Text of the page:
FAI Parachuting Commission (IPC)
Canopy Piloting involves a series of tasks designed to test a parachutist's ability to control his canopy and fly accurately. Each test starts with the parachutist navigating through a number of gates which are situated over water. The parachutist has one of three goals, depending on the task; complete the course in the shortest time, therefore having the highest speed; complete the water section and then land on a target as accurately as possible; achieve the longest distance from the entry gate before touching down.
How is the Winner Defined?
To maximise the accuracy, the competitor must successfully nevigate the water section before landing as close to the centre of the target as possible. The maximum score for speed goes to the parachutist flying the course in the shortest time and the best score for distance will go to the parachutist controlling the canopy to fly the maximum distance.
How is it scored?
For accuracy; pass between the course markers and stay within the course to gain points. Extra 'gate' points are earned when a competitor drags a part of his body (usually his foot) through an imaginary line on the surface of the water between water gates. Penalities are awarded in the landing phase if the competitor falls over, or is not in the central zone with their first touch.
Speed: pass between the course markers to start the speed run; the times is started by breaking an electronic beam across the course. The competitor's time is stopped as they break a second beam across the exit gate and their time is measured to the thousandth of a second.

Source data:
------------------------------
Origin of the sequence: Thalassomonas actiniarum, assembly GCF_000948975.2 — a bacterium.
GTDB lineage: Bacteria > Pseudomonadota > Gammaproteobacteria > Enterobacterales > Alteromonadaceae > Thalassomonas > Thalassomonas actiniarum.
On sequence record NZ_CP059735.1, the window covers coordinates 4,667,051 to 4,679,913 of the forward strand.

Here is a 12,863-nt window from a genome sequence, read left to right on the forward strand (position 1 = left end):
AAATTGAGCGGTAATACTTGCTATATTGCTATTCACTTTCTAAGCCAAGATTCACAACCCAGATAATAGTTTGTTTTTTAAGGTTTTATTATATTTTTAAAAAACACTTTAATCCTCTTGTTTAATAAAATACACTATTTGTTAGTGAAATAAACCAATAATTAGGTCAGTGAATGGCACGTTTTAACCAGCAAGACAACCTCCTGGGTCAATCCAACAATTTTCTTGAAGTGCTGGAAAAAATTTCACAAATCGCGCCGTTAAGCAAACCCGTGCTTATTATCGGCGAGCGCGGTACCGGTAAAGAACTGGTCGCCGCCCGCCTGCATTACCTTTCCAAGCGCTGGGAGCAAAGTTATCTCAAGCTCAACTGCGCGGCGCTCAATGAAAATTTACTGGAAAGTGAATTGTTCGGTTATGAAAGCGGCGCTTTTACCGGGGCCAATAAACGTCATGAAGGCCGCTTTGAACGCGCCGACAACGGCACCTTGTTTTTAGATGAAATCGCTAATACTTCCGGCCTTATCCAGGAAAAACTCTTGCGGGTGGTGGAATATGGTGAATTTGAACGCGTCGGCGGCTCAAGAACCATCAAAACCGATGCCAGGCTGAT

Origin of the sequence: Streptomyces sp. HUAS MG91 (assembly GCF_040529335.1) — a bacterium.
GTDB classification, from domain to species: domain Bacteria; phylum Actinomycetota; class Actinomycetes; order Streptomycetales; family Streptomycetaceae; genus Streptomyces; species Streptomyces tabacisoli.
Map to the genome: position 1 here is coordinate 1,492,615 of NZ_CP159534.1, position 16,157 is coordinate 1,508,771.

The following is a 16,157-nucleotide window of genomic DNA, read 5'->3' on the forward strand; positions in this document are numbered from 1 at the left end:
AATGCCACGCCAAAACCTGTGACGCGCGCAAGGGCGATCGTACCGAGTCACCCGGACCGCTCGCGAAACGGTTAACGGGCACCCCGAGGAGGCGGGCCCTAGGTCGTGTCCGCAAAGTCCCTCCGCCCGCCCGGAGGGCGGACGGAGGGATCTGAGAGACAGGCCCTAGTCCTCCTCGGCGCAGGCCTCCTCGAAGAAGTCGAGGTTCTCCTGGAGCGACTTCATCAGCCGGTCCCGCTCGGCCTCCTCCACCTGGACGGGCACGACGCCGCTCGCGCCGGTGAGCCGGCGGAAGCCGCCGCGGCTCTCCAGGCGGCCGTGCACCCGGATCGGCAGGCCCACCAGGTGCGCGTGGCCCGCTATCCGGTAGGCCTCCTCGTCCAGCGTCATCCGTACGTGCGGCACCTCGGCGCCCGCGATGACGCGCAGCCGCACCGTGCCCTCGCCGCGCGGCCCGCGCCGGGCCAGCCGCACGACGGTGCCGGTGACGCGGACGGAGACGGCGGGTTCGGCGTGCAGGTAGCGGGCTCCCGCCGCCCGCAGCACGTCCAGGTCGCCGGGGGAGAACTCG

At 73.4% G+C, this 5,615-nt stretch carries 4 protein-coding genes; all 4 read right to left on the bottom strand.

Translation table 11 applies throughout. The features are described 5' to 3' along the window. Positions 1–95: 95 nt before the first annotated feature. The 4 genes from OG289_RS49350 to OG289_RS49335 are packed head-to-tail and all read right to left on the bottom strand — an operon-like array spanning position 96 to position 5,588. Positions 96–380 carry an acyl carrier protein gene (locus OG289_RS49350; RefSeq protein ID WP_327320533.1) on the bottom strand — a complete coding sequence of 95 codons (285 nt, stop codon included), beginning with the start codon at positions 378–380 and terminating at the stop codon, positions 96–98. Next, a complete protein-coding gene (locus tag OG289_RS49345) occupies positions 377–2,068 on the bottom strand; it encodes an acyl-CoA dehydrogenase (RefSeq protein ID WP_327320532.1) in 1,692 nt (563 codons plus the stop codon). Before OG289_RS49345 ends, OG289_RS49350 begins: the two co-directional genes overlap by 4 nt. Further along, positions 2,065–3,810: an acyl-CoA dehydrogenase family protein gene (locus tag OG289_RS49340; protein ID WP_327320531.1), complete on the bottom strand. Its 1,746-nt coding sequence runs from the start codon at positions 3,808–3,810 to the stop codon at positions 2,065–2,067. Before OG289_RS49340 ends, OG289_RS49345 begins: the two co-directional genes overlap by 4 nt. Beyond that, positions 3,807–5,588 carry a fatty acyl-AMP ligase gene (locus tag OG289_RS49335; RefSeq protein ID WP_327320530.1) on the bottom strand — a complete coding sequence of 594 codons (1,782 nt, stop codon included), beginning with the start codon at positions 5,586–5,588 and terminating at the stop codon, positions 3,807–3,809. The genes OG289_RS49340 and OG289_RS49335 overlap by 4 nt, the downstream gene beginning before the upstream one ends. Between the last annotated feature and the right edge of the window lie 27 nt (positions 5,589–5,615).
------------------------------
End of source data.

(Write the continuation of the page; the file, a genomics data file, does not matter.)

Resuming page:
Distance: pass between the course markets and remain within the boudaries of the course to obtain a score. The distance is measured from the entry gate to the first point of contact with the ground.
Canopy Piloting is a fairly new sport, made possible by the development of smaller and faster canopies in the mid 1990's. The discipline was originally called "blade running" but soon evolved into the format used today. Competitors compete over a stretch of water for sefety reasons because of the high speeds involved - at the same time creating spectacular action as the parachutists whizz across the surface of the water, leaving a plume of spray behind them.
This discipline requires a high level of skill and experience with many national federations insisting on a minimum requirement of 500 parachute jumps before allowing a competitor to enter a Canopy Piloting Event.
The first World Championships in Canopy Piloting took place in 2006.